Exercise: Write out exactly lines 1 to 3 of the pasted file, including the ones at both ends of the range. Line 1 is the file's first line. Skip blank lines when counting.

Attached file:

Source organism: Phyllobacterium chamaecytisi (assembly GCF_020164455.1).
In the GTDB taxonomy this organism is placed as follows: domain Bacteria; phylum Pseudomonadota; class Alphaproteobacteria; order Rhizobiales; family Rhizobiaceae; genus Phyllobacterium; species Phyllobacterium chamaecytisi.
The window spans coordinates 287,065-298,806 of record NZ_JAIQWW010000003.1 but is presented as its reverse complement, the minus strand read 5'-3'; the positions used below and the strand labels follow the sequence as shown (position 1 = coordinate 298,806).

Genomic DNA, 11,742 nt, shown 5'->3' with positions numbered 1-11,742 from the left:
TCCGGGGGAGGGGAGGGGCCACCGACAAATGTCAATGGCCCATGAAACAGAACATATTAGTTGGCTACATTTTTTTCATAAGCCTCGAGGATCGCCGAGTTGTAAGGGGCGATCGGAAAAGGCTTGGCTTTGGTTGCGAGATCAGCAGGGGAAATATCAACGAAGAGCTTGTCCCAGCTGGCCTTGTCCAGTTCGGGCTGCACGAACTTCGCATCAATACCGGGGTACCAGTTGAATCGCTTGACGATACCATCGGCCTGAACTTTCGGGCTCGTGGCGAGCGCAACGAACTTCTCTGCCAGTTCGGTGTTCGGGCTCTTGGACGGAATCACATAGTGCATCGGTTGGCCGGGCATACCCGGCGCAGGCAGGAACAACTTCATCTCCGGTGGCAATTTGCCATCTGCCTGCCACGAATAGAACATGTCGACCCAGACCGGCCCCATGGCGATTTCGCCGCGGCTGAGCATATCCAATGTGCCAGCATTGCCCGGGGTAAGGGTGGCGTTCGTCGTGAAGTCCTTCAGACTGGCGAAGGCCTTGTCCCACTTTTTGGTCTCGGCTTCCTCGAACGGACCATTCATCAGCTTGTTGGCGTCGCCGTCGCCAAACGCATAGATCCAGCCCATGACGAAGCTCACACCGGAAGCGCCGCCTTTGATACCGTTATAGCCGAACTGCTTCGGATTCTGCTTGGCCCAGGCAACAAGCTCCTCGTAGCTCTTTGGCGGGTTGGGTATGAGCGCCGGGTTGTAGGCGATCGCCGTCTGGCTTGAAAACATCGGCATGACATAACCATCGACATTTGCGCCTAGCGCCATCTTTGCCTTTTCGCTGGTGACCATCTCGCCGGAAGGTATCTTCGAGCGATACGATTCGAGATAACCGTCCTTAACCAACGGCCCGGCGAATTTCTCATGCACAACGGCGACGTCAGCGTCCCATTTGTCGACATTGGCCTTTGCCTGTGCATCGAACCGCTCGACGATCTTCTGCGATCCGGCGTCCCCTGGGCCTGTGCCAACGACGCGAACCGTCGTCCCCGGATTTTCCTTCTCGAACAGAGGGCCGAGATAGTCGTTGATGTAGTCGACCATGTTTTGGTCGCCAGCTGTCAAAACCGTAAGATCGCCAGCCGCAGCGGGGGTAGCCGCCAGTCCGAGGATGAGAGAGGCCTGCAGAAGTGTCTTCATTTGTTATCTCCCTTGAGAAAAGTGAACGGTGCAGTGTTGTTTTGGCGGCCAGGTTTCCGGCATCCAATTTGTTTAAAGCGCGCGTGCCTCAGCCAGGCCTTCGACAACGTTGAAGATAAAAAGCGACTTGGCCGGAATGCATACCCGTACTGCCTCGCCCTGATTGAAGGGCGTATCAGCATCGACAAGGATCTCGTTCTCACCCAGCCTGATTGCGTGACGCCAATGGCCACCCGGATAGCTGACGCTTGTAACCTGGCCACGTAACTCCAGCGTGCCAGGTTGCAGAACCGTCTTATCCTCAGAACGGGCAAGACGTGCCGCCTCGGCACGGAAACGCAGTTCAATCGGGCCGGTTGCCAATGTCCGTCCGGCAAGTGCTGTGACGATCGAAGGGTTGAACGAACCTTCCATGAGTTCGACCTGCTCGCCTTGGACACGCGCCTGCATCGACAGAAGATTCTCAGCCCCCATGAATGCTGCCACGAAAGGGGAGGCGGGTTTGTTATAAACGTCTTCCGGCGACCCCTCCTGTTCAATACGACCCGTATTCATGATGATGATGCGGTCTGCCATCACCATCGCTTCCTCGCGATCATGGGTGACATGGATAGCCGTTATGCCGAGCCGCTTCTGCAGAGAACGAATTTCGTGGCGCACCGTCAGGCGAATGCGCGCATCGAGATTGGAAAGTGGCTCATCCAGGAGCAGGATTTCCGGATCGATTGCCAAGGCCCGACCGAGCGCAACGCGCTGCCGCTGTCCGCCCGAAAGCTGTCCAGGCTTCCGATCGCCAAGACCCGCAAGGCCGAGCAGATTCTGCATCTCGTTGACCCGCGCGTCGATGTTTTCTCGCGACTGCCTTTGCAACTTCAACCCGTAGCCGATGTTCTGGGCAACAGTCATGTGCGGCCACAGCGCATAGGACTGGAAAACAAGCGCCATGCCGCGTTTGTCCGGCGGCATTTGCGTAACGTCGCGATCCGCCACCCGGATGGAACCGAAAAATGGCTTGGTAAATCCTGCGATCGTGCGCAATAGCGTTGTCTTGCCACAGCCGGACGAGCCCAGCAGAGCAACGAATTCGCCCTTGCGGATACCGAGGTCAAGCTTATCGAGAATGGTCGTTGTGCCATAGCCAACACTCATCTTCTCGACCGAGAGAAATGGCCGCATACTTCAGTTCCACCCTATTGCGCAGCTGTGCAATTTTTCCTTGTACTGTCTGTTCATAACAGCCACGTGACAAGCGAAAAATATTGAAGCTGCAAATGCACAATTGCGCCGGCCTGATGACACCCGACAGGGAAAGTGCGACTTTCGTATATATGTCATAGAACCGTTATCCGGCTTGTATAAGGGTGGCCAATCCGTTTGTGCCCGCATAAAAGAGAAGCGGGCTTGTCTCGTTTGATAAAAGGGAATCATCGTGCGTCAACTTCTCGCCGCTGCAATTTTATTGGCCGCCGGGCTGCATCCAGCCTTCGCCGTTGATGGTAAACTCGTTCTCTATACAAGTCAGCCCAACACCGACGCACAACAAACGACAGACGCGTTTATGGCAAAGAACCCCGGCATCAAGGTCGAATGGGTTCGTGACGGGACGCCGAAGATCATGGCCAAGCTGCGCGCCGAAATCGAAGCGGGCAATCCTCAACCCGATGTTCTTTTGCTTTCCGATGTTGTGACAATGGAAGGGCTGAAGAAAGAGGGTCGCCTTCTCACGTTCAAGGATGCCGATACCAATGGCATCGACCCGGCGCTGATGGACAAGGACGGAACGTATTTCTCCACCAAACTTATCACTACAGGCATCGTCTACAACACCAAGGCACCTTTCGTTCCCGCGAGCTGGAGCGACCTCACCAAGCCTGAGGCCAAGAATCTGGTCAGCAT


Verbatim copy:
Source organism: Phyllobacterium chamaecytisi (assembly GCF_020164455.1).
In the GTDB taxonomy this organism is placed as follows: domain Bacteria; phylum Pseudomonadota; class Alphaproteobacteria; order Rhizobiales; family Rhizobiaceae; genus Phyllobacterium; species Phyllobacterium chamaecytisi.
The window spans coordinates 287,065-298,806 of record NZ_JAIQWW010000003.1 but is presented as its reverse complement, the minus strand read 5'-3'; the positions used below and the strand labels follow the sequence as shown (position 1 = coordinate 298,806).